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A small school historically renowned for music, though headmistress points to broader curricular achievement in recent years. Parents praise the ‘value added’, taking pupils ‘beyond their considered capabilities’. They like the way their children are ‘gently encouraged’ in an environment fostering ‘hard work’, yielding ‘increasingly good results’...‘It is easy to sit in the shadow of a medieval cathedral and say, “Aren’t we lucky”, but it is our duty to see those who have not and do something...Since 2003 they have given over 15,000 children in over 150 schools access to music programmes by sharing their resources and experience

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All-through school (for example 3-18 years). - An all-through school covers junior and senior education. It may start at 3 or 4, or later, and continue through to 16 or 18. Some all-through schools set exams at 11 or 13 that pupils must pass to move on.

Choir school - substantial scholarships and bursaries usually available for choristers.

What The Good Schools Guide says

Head teacher

Since 2015, Sue Hannam. Born and educated locally in Sutton Coldfield, a stone’s throw from Lichfield. Father was a professional goalkeeper for Aston Villa, mother in accounts. Completed English degree and PGCE at Birmingham University, grasping, ‘with both hands’ a foreign exchange to Innsbruck University, Austria, ‘expanding my horizons and overcoming language barriers’. To fund an MA, took short term teaching job in Cirencester but stayed for three years. However, the plan was always for law. Graduating from Chester Law School, took articles with local firm of solicitors, turning down a permanent role when she developed a ‘hankering for the classroom’. Honed her teaching skills at secondary establishments Polesworth then Coleshill, where she remained for six, ‘very happy’ years.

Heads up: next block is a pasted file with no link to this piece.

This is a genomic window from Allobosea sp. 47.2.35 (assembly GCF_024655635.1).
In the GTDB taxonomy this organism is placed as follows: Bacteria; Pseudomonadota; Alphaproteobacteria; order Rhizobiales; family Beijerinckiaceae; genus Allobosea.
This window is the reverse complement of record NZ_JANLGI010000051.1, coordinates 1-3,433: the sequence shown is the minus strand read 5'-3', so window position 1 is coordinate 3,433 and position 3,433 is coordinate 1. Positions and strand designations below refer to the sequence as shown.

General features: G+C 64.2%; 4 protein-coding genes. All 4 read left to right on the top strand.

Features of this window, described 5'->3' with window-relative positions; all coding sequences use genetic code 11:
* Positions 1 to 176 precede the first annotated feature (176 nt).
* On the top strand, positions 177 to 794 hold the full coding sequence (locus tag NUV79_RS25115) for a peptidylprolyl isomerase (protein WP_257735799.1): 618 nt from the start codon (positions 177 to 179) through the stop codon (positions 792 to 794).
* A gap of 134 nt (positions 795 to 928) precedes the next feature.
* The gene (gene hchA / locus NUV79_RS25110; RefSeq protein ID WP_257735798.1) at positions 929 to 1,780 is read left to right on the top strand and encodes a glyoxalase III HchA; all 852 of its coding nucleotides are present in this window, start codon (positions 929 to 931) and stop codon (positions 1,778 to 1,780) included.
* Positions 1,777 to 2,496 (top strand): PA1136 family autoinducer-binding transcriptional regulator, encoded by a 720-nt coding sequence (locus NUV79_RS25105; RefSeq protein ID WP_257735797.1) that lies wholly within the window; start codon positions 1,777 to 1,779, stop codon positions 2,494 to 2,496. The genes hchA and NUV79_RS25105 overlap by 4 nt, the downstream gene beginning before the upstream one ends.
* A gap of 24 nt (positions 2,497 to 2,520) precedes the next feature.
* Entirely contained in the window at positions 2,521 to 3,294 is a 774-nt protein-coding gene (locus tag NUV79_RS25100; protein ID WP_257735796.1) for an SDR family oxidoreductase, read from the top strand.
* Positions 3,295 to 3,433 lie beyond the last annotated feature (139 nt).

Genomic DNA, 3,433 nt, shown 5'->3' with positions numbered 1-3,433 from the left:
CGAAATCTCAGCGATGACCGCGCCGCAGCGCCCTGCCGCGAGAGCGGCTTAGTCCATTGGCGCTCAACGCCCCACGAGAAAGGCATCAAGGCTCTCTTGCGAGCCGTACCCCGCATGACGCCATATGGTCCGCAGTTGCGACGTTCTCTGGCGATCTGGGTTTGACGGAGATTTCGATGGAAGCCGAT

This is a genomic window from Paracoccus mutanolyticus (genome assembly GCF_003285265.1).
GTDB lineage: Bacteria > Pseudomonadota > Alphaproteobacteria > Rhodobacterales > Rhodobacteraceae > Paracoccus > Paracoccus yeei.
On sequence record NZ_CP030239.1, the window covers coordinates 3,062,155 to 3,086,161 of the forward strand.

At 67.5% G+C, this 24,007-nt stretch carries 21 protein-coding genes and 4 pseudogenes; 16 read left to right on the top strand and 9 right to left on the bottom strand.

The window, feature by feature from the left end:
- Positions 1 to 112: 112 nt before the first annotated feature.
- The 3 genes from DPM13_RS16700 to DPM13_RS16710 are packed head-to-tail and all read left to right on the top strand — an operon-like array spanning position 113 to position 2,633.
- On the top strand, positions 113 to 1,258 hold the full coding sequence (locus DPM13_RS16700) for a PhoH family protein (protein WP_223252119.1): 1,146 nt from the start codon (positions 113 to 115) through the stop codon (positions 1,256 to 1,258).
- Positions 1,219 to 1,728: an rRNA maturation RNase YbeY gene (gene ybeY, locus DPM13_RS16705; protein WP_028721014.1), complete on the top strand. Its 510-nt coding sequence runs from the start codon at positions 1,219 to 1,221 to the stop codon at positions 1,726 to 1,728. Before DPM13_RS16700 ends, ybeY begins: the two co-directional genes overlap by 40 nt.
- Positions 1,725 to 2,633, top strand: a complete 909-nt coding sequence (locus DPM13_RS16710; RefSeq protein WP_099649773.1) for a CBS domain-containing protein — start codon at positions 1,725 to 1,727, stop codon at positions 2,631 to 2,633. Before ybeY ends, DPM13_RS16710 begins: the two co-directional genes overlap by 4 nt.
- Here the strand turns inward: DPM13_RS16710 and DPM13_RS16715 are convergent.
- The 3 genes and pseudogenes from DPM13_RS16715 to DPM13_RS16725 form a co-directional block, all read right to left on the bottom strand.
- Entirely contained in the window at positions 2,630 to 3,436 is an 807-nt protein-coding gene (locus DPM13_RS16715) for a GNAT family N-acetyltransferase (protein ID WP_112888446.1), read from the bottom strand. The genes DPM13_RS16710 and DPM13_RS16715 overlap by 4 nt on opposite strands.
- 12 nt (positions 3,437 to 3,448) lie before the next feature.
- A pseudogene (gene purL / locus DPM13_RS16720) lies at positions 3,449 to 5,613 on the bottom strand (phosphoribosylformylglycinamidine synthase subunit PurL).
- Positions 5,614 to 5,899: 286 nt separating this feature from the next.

In 2009, Lichfield Cathedral School (LCS) enticed her to set up their brand new sixth form. Success brought temporary headship following incumbent headmaster’s retirement. Deputising paid dividends - in 2015 Hannam became the first headmistress in the history of LCS. ‘I was in the best position for continuity and could hit the ground running. The culture, ethos and commitment to developing individuals felt so right.’

Mrs Hannam believes her study boasts, ‘arguably the best view of any head teacher’. Mullion windows dramatically frame the west wall of the medieval cathedral, so close you can almost touch the carved stone. Cloaked by a rich burgundy ceiling, the cream walls are adorned with examples of school’s significant artistic talent; past and present.

Mrs Hannam is modestly reluctant to talk about herself, ‘It’s not about me, it’s about how we produce glorious individuals who are comfortable in their own skin’. Yet we have to touch on her recent appearance as headmistress in BBC’s 2019 ‘Back In Time To School’ series. ‘It was such fun and fascinating’ she admits. Pupils loved seeing their headmistress on television, ‘she was great’, said many and one gushed, ‘Our headmistress is a celebrity!’